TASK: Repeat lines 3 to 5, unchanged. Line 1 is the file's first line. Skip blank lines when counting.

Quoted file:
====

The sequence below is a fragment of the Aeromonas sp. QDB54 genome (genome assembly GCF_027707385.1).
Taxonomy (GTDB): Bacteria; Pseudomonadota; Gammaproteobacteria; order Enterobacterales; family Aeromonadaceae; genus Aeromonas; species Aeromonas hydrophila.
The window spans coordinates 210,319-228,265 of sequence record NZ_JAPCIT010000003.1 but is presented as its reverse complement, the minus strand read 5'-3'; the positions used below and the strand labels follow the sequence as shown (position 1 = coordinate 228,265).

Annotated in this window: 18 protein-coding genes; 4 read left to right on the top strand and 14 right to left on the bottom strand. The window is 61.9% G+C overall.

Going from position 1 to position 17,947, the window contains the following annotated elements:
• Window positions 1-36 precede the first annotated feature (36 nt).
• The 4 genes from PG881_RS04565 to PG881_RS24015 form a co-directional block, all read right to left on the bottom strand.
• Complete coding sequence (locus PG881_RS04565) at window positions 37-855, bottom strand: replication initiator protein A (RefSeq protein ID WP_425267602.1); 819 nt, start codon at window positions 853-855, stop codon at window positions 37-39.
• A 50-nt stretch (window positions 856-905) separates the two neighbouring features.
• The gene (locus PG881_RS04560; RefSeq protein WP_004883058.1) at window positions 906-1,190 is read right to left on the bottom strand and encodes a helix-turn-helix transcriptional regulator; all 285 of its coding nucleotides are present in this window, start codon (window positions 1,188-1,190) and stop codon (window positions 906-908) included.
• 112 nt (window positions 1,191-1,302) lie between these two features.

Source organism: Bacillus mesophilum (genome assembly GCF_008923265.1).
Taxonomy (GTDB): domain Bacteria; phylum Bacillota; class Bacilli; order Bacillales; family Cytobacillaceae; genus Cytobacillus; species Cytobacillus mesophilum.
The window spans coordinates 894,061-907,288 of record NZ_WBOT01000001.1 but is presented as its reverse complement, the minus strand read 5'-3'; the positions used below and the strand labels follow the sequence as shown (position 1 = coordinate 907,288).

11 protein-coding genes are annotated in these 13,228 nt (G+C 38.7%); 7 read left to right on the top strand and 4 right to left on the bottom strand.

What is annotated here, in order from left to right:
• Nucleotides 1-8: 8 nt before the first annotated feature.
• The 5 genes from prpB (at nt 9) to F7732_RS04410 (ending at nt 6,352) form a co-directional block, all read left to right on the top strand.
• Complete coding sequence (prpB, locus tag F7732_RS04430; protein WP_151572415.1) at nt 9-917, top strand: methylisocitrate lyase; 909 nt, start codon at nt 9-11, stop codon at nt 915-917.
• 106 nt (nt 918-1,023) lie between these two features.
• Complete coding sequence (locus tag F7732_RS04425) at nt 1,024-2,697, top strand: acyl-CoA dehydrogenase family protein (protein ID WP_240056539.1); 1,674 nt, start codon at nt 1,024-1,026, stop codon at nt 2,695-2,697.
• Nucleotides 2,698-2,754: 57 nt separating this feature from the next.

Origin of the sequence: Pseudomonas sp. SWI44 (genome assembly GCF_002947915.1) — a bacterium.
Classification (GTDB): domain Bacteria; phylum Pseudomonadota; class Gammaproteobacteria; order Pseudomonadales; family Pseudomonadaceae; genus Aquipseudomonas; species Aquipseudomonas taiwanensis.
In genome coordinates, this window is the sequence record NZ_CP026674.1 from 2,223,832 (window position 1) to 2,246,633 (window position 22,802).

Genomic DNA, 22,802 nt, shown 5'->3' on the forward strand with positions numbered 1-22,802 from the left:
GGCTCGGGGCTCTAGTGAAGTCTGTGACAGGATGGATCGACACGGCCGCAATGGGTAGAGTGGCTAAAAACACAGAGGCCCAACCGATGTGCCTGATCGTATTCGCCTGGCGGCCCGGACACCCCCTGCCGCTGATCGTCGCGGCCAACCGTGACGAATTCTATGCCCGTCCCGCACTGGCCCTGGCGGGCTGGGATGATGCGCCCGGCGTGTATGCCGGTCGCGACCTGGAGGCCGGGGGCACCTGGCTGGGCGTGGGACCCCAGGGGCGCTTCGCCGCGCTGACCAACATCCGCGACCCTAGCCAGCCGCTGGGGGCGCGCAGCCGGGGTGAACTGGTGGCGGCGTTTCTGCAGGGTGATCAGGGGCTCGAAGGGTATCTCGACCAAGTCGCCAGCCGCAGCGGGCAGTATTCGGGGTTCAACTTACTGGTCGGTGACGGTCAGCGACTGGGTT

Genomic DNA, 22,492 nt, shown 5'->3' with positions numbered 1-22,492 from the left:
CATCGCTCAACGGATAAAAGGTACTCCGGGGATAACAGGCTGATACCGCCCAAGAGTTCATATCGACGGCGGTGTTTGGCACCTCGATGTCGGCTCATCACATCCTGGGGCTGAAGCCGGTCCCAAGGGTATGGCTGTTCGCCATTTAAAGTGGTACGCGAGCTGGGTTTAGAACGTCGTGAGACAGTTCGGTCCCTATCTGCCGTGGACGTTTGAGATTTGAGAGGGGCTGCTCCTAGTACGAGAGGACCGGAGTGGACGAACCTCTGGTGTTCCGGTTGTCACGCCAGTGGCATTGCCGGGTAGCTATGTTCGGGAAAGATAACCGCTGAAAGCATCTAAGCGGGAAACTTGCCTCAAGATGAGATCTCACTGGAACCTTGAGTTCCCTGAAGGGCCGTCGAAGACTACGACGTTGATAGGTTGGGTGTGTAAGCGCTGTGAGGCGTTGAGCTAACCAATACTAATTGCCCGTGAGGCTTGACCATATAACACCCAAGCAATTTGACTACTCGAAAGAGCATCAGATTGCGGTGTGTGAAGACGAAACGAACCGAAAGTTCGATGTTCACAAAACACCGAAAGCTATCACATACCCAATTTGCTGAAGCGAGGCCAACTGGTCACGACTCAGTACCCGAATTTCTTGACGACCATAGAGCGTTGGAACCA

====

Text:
The window spans coordinates 210,319-228,265 of sequence record NZ_JAPCIT010000003.1 but is presented as its reverse complement, the minus strand read 5'-3'; the positions used below and the strand labels follow the sequence as shown (position 1 = coordinate 228,265).

Annotated in this window: 18 protein-coding genes; 4 read left to right on the top strand and 14 right to left on the bottom strand. The window is 61.9% G+C overall.

Going from position 1 to position 17,947, the window contains the following annotated elements: